Posted on December 11, 2018 by Patrick A. Parenteau
On December 4 the Supreme Court signaled its interest in this question when it requested the views of the Solicitor General on whether to grant review in two pending petitions for certiorari. In County of Maui v. Hawai’i Wildlife Fund, the Ninth Circuit held that wastewater injection wells are point sources requiring NPDES permits because the “pollutants are fairly traceable from the point source to a navigable water such that the discharge is the functional equivalent of a discharge into the navigable water.” In Kinder Morgan Energy Partners LP v. Upstate Forever the Fourth Circuit held that gasoline from a ruptured underground pipeline that was seeping into a nearby waterway was subject to the CWA due to a “direct hydrological connection.”
By contrast the Sixth Circuit as well as a different panel of the Fourth Circuit have ruled that leachate from coal ash pits that is polluting rivers and lakes is not a “discharge from a point source” requiring a permit under the CWA. Though a majority of the thirty-odd decisions on this issue have found in favor of CWA jurisidiction, there is a definite split among the lower courts as described in a handy chart and accompanying article published by Greenwire. In looking over the decisons it appears that the “conduit” theory, evaluating time and distance between the source of the pollutants and the receiving water, and often supported by a dye test, is perhaps the most defensible methodology for asserting jurisdiction over discharges to “tributary groundwater.”
Meanwhile EPA is pondering whether to change its longstanding position, reiterated in the Clean Water Rule (aka WOTUS), that the CWA does cover, on a case-by-case basis, point source discharges to groundwater that are directly connected to navigable waters. Back in February EPA published a request for comment in the Federal Register on “whether pollutant discharges from point sources that reach jurisdictional surface waters via groundwater or other subsurface flow that has a direct hydrologic connection to the jurisdictional surface water may be subject to CWA regulation.” The comment period closed in May and since then there has been no futher announcement.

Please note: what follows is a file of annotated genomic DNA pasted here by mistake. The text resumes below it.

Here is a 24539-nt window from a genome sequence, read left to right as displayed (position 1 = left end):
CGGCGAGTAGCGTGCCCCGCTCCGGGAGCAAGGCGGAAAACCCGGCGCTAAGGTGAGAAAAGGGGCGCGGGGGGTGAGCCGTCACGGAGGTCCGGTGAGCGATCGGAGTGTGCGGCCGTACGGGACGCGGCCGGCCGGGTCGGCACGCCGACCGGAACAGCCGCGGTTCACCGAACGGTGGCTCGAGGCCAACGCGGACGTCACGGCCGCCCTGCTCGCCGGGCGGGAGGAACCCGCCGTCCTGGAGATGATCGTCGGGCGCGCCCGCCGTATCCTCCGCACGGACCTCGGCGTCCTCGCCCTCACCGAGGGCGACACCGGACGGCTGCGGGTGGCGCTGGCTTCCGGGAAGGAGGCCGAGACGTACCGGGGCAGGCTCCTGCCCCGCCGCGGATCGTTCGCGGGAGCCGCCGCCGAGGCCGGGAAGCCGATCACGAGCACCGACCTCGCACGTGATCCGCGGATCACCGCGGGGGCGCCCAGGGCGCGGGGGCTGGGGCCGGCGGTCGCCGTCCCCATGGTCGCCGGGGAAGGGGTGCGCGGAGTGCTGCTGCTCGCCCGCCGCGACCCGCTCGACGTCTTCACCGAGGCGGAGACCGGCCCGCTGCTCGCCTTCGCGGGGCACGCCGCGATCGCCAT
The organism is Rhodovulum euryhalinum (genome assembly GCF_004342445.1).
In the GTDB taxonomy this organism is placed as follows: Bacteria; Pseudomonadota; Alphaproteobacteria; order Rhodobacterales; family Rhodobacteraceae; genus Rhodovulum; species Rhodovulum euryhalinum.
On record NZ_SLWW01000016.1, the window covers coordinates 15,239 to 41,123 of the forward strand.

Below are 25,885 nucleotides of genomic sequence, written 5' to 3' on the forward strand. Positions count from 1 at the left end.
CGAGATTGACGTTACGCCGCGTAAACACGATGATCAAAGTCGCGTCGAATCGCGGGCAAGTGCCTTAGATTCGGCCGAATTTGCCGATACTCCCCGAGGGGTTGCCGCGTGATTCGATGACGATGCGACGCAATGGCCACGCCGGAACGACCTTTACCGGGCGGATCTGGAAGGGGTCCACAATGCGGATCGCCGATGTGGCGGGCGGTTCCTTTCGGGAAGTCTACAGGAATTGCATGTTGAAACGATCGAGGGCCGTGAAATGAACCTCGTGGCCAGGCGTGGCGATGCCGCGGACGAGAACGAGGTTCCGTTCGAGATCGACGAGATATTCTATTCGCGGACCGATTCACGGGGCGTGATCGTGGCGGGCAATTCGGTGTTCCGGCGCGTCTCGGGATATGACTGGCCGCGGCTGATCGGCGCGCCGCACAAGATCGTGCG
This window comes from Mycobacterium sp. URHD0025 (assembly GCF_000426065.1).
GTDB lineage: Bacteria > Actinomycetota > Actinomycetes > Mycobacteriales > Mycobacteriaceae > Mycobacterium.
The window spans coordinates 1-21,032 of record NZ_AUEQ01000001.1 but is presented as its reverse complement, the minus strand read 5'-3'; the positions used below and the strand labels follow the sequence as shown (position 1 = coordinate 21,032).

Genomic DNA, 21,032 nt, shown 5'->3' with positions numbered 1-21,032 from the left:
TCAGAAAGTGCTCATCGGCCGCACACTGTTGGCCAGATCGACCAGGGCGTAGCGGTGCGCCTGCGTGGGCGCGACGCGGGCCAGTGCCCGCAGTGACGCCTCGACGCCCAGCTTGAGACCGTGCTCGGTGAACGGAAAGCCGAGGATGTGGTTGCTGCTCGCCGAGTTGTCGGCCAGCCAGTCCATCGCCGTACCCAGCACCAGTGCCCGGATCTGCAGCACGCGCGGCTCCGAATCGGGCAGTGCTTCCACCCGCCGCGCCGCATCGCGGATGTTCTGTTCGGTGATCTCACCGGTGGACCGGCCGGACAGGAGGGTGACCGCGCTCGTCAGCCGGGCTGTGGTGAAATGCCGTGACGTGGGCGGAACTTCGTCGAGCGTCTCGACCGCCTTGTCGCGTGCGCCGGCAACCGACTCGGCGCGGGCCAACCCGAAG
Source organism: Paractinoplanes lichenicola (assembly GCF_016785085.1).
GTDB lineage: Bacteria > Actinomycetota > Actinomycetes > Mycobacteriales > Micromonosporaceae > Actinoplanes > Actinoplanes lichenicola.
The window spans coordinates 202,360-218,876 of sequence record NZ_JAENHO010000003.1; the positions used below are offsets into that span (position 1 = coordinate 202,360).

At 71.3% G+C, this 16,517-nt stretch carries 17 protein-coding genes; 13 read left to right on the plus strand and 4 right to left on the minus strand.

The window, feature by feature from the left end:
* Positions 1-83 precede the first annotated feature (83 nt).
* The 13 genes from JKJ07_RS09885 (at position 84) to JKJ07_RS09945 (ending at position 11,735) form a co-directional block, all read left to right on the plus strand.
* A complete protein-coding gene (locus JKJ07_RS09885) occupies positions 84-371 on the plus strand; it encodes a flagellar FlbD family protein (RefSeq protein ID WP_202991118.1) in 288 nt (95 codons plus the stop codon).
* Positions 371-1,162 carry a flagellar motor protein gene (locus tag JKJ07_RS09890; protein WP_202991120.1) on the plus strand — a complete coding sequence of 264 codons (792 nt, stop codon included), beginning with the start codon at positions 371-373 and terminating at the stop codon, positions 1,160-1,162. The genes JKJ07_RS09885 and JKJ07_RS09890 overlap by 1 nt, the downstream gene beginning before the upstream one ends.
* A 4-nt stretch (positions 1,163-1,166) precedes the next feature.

The SG’s response is due January 4, which is an unusually short turnaround time that indicates four Justices may be in favor of granting one or both of the petitions in time for argument this term. The SG could cite EPA’s ongoing review with the prospect of a new policy statement or rulemaking as a reason to deny review at this time, but it is unlikley the Court would accede to that. This issue has been kicking around for decades; it has generated a good deal of confusion among the lower courts and conflicting rulings not only among but within the Circuits; it adds to the uncertainty and controversy that plagues the implementation of the CWA; and it has significant economic and environmental implications. Awaiting further word from EPA is unlikely to clarify or resolve any of this. Nor is a re-interpretation of the statute by the current EPA likely to garner much deference from a Court that has shown signs of cutting back on the scope of the Chevron doctrine.
That leaves the question how should the Court resolve the issue. In the Maui case the Ninth Circuit relied fairly heavily on Justice Scalia’s plurality opinion in Rapanos in which he recognized the CWA does not forbid the addition of any pollutant directly to navigable waters from any point source, ” but rather the “addition of any pollutant to navigable waters.” (547 U.S. 715, 743 (2006)) Though Rapanos was a splintered decision on many points there was no disagreement with Scalia’s view that the text of the statute clearly encompassed an indirect discharge that simply “washes into” navigable waters. Whether that view prevails this time around is of course unknown.
Any rule this Court would adopt would have to be narrowly tailored to situations where the source of the pollutant was clearly a “discrete conveyance” and the evidence of a direct hydrological connection to navigable water was convincing. But assuming those predicates were proven it would be hard to justify on either scientific or policy grounds excluding such discharges from the ambit of the permit program. Indeed it would create a pollution loophole that no other existing regulatory program –federal or state–would adequately fill.